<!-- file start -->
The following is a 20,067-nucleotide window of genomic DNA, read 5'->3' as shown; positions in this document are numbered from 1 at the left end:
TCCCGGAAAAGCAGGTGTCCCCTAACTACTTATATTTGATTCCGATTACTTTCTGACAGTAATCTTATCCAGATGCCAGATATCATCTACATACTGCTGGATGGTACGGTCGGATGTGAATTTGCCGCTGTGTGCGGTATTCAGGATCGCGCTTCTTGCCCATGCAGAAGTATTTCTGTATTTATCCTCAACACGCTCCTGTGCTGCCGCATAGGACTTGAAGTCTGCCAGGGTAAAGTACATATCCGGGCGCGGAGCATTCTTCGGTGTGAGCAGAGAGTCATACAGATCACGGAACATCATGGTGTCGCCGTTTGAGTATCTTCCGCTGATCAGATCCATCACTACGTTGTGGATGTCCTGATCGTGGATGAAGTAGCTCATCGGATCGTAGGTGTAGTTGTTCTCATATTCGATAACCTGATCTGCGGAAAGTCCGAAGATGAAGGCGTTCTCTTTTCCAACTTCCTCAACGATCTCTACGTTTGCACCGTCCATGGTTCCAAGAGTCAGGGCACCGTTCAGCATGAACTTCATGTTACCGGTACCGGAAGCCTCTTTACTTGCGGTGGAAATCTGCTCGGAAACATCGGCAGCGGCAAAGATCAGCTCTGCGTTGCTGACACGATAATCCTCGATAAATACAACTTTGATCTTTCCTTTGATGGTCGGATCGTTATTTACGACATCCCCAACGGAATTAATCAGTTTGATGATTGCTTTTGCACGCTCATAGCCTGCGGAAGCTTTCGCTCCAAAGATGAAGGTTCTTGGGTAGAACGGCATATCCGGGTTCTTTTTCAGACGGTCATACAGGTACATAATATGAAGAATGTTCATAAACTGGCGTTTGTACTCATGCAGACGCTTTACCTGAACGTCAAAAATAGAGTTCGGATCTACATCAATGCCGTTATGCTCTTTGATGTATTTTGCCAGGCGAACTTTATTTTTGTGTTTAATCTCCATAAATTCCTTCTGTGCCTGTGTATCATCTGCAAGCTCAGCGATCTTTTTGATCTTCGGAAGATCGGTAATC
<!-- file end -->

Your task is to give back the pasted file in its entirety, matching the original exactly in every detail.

The following is a 20,067-nucleotide window of genomic DNA, read 5'->3' as shown; positions in this document are numbered from 1 at the left end:
TCCCGGAAAAGCAGGTGTCCCCTAACTACTTATATTTGATTCCGATTACTTTCTGACAGTAATCTTATCCAGATGCCAGATATCATCTACATACTGCTGGATGGTACGGTCGGATGTGAATTTGCCGCTGTGTGCGGTATTCAGGATCGCGCTTCTTGCCCATGCAGAAGTATTTCTGTATTTATCCTCAACACGCTCCTGTGCTGCCGCATAGGACTTGAAGTCTGCCAGGGTAAAGTACATATCCGGGCGCGGAGCATTCTTCGGTGTGAGCAGAGAGTCATACAGATCACGGAACATCATGGTGTCGCCGTTTGAGTATCTTCCGCTGATCAGATCCATCACTACGTTGTGGATGTCCTGATCGTGGATGAAGTAGCTCATCGGATCGTAGGTGTAGTTGTTCTCATATTCGATAACCTGATCTGCGGAAAGTCCGAAGATGAAGGCGTTCTCTTTTCCAACTTCCTCAACGATCTCTACGTTTGCACCGTCCATGGTTCCAAGAGTCAGGGCACCGTTCAGCATGAACTTCATGTTACCGGTACCGGAAGCCTCTTTACTTGCGGTGGAAATCTGCTCGGAAACATCGGCAGCGGCAAAGATCAGCTCTGCGTTGCTGACACGATAATCCTCGATAAATACAACTTTGATCTTTCCTTTGATGGTCGGATCGTTATTTACGACATCCCCAACGGAATTAATCAGTTTGATGATTGCTTTTGCACGCTCATAGCCTGCGGAAGCTTTCGCTCCAAAGATGAAGGTTCTTGGGTAGAACGGCATATCCGGGTTCTTTTTCAGACGGTCATACAGGTACATAATATGAAGAATGTTCATAAACTGGCGTTTGTACTCATGCAGACGCTTTACCTGAACGTCAAAAATAGAGTTCGGATCTACATCAATGCCGTTATGCTCTTTGATGTATTTTGCCAGGCGAACTTTATTTTTGTGTTTAATCTCCATAAATTCCTTCTGTGCCTGTGTATCATCTGCAAGCTCAGCGATCTTTTTGATCTTCGGAAGATCGGTAATC